Networking - Should I Join BNI?

Business Network InternationalIf you're in business and you network, the chances are you've come across BNI (Business Networking International).

They're a large global organisation that works on the premise of 'Givers Gain' and the core of their meetings fits around the referral process. Members refer and promote the other businesses within their 'Chapter'.

Someone asked a question about BNI on LinkedIn and I thought I'd share my answer here.

I've attended various BNI meetings but never actually joined - mainly because I don't like their closed way of networking and the pressure on referrals.

However, they do have some good points and judging by the number of other BNI style networking groups, they must be doing something right:
  • Great training and a good way to learn about networking and how to refine your networking experience. Although there are so many other networking options around and plenty of free information on how to get the best from your networking.
  • Many businesses seem to benefit from the referrals they receive within their group and this accounts for much of their business.
  • You'll meet other businesses that will help your own business - printers, web designers, accountants etc.
  • Works well for some businesses/professions - printers often do well and there is usually a waiting list for the solicitor, accountant, financial advisor positions.

Some things to consider if you're going to join BNI.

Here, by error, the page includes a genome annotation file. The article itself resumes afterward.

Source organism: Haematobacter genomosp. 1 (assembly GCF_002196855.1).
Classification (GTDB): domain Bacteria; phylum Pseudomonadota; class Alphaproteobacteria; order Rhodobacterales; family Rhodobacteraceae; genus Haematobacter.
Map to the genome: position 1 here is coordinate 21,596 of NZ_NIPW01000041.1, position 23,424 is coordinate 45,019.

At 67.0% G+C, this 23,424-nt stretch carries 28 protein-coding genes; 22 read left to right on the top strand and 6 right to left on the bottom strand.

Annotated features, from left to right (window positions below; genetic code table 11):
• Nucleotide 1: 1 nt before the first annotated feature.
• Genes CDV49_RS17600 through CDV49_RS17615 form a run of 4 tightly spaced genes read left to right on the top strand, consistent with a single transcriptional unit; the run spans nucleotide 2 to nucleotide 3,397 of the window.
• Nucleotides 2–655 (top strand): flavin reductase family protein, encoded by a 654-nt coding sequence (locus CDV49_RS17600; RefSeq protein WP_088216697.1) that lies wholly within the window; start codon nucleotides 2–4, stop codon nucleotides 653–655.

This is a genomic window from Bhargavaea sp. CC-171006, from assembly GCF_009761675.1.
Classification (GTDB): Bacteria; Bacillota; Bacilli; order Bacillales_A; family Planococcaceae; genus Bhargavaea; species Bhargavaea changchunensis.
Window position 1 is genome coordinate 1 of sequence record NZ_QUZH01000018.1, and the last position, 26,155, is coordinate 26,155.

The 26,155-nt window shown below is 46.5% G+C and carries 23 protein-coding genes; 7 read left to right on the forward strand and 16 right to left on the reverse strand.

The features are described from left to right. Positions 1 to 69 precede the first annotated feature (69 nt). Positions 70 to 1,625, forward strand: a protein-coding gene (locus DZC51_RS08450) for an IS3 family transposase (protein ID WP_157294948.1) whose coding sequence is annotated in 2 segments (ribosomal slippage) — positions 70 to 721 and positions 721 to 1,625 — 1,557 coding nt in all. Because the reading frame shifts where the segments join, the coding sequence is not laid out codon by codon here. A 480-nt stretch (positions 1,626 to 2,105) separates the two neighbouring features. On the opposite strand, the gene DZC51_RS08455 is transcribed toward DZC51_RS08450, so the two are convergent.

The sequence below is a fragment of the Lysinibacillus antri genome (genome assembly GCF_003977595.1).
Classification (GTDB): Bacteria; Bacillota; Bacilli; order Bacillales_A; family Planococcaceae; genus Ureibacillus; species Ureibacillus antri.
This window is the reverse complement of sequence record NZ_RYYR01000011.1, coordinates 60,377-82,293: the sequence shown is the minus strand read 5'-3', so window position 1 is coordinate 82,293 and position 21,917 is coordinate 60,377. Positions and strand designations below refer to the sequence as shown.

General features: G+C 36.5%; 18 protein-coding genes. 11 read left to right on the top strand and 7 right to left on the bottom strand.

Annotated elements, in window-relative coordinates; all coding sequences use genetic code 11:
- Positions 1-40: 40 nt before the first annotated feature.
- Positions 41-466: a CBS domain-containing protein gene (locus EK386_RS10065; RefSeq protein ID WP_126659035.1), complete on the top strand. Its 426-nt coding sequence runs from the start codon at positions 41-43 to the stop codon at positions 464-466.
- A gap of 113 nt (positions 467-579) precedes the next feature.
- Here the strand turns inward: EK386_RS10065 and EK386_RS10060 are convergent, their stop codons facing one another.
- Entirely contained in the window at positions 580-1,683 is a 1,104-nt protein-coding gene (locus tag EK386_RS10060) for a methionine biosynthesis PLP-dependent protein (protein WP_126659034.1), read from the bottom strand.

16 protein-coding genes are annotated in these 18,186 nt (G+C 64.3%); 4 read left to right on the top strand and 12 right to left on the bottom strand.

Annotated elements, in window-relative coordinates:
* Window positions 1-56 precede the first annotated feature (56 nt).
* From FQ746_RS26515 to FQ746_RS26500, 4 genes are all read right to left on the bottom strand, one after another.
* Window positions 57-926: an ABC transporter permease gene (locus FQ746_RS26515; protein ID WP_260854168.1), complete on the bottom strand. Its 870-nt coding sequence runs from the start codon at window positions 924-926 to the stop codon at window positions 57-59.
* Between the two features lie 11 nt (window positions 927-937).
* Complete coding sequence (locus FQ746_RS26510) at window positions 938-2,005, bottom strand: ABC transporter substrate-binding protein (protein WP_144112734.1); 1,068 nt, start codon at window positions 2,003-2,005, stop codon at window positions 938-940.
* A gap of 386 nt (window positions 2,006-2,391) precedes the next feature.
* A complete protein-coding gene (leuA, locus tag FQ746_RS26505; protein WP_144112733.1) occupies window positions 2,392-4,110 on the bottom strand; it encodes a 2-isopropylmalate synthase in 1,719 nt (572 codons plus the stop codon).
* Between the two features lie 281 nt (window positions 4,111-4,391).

• Is it your target group of clients? While BNI membership varies from area to area - the one's I've attended are predominately made up of sole traders and small (micro) businesses.  Groups in larger towns and cities may have a different mix of companies.
  • Only one person from each trade or profession can be represented in each group, not so good if you target a particular profession - like lawyers, accountants ...
  • You need to commit to turning up every week. You can send a substitute but you're expected to be there week after week and your membership will be cancelled if you miss too many meetings.
  • Consider the financial commitment. It costs around £1000 a year (£500 in membership and £10+ for each breakfast) - plus your time at the event and a commitment to follow-up after sessions, meet the other members and actively make the most of your membership.
  • Because there's so much emphasis on referrals, there's pressure to give a referral at each meeting and many of these are either low value or will never amount to actual business. One of the reasons for dis-satisfaction with many of the ex-members I talk to.
  • They hold regular Open Days when visitors are invited along to see what it's like. Go along and try it for yourself or go as a guest with someone you know.
  • Talk to others in your industry to see how they've benefited from BNI and what the return on their investment has been in that time.  

What other networking opportunities do you have in your area?
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